Assembly Democrats outline new $450 million plan to tackle homelessness across New York

March 12, 2020


Assembly Speaker Carl Heastie. Photo Credit: Susan Watts | New York Daily News

ALBANY ― Assembly Democrats have a five-year, $450 million plan to combat the state’s homeless crisis — and local governments would decide how the money is spent.

The proposal, to be rolled out next week as part of the Assembly’s annual one-house state budget proposal, would let borough presidents and other local officials decide how to allocate the money to such needs as rental subsidies, housing rehabilitation, transportation services, landlord incentives, and other services that will help keep people in their homes and off the streets.

“In the wealthiest country in the world, it is unconscionable that so many Americans are living paycheck to paycheck,” said Assembly Speaker Carl Heastie (D-Bronx). “It is time, once and for all, that we put an end to the homeless crisis through strategic investments that help keep New Yorkers in their homes.”

Under what Assembly leaders call the Statewide Homelessness Reduction Plan — SHARP for short — each county will appoint a non-profit agency to spearhead a task force that will develop strategies to address homelessness and focus on keeping people close to eviction in their homes.

The measure, which will be subject to negotiations between the Assembly, the Senate and the governor before the April 1 budget deadline, is partly based on a long-stalled program proposed by Assemblyman Andrew Hevesi (D-Queens) that called for rental subsidies to help people stay off the streets.

Hevesi and Gov. Cuomo have sparred over the rental subsidy plan. But Hevesi thinks the new plan will “check all the boxes and objections the governor has raised over the last couple of years.”

“We’re putting a large sum of money, $450 million over five years, to stop the growth of the homelessness crisis and give counties mandate relief while preserving discretion for them to deal with homelessness as it manifests in their area,” Hevesi said. "Also, we really wanted to work cooperatively with the governor and take into account his objections over the last couple of years.”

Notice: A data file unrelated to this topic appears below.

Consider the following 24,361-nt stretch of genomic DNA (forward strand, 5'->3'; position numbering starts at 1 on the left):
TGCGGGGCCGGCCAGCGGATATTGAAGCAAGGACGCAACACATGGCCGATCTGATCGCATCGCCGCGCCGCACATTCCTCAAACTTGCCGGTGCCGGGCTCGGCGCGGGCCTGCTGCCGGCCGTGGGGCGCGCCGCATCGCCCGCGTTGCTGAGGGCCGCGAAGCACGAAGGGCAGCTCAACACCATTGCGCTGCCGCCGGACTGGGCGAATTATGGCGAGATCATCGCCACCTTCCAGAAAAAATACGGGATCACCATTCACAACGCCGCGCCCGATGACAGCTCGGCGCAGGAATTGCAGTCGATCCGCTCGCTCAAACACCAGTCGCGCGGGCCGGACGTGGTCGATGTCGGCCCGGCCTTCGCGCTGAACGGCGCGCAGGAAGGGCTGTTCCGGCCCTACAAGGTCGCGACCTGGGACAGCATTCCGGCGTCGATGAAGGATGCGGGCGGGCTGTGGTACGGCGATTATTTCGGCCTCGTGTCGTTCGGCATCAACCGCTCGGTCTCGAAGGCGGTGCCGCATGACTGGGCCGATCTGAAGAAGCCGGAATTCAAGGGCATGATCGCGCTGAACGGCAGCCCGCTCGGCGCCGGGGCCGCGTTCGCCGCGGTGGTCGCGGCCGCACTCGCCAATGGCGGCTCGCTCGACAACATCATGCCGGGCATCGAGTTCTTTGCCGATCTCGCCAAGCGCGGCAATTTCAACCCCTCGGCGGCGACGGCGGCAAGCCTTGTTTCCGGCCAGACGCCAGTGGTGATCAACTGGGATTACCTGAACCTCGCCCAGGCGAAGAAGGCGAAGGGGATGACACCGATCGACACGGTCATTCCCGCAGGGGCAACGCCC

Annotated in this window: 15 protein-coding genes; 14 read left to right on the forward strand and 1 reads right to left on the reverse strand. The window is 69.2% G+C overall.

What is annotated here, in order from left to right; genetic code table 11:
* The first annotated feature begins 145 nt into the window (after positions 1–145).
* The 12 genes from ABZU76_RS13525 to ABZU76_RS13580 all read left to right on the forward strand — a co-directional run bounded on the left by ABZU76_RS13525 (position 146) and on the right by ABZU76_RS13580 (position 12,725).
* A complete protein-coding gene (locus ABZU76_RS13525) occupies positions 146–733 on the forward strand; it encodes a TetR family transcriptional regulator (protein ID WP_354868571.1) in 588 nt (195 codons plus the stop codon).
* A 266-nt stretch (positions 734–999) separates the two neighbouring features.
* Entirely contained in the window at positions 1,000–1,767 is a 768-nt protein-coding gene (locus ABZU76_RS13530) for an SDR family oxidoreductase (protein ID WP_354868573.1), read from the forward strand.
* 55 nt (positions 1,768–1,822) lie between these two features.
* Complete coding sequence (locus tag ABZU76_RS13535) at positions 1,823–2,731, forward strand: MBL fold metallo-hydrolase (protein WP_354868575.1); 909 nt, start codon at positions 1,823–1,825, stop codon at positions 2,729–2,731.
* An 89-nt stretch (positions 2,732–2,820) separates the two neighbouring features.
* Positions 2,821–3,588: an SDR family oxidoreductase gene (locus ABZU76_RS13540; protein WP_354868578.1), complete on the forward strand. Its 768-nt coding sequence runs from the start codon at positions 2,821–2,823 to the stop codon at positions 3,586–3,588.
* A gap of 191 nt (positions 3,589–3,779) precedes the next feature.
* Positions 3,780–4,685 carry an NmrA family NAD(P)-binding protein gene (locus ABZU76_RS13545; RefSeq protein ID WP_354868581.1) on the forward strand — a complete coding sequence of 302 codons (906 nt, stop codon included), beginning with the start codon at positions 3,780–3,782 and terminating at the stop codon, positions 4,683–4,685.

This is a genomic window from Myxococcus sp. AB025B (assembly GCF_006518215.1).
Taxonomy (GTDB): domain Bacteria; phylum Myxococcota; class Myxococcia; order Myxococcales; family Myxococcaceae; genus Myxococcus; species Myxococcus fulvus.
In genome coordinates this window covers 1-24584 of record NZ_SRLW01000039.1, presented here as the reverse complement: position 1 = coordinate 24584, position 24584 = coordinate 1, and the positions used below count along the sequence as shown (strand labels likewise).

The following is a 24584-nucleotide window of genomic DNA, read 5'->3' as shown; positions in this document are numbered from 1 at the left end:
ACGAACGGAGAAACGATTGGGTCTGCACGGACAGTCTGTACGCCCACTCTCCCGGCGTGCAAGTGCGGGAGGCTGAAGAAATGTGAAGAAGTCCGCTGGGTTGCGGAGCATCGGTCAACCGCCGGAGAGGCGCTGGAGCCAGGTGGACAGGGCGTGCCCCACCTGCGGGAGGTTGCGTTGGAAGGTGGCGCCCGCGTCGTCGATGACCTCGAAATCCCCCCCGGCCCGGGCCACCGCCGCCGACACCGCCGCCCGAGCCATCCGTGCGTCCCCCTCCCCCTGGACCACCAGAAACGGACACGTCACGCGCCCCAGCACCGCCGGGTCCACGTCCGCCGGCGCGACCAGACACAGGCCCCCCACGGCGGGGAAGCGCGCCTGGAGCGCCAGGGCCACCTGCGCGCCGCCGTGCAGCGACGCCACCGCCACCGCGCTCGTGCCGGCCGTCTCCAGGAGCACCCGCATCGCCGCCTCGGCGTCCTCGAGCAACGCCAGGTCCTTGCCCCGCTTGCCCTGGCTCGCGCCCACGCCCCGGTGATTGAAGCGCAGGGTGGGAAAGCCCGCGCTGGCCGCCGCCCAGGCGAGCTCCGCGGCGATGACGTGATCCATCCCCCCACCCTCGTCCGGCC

In the city, at least 50% of the funds would be allocated for rent subsidies, Hevesi said.

Advocates argue for immediate action to address the state’s growing homeless population. The number of people staying in New York City shelters each night rose 60% between 2011 and 2019, an increase of more than 23,000 children and adults, advocates say. In December 2019, more than 62,000 people slept in city shelters.

Statewide, nearly 253,000 New Yorkers were homeless at some point during the 2018-2019 school year, staying in shelters or with friends or family, according to the non-profit Coalition for the Homeless.

Shelly Nortz, deputy executive director for policy at Coalition for the Homeless, said the measure, which would allot $100 million the first year, is a good starting point for state Capitol budget negotiations.

“This is the beginning of the negotiation, not the end. There’s a lot of moving parts," she said. “This is an excellent level of funding to be working with, particularly in the first couple of years.”

Giving local governments leeway with the spending is a good thing, Nortz said — but she thinks more money should be allotted for subsidies that help low income people stay in their homes.

“The more we can shore up the use of these resources for housing subsidies particularly, the better because that’s what we really need," she said. “I get a little worried about a laundry list of things and people having a boutique approach to things.”

Cuomo last month touted his administration’s efforts to boost affordable housing as the governor made addressing homelessness a priority for this year’s budget.

Construction is complete or underway on 56,000 affordable homes and funding approved for thousands of supportive housing units, Cuomo’s administration said last month.

The updated numbers are part of Cuomo’s own five-year, $20 billion plan to combat homelessness and create or preserve more than 100,000 affordable homes and 6,000 providing supportive services.

He is also calling on doubling a state-run housing program from $64 million to $128 million.

“We proposed the most robust, aggressive and accountable affordable housing and anti-homelessness program in the nation," Cuomo senior adviser Rich Azzopardi said. “If someone has another proposal, we’ll be glad to review it once its introduced.”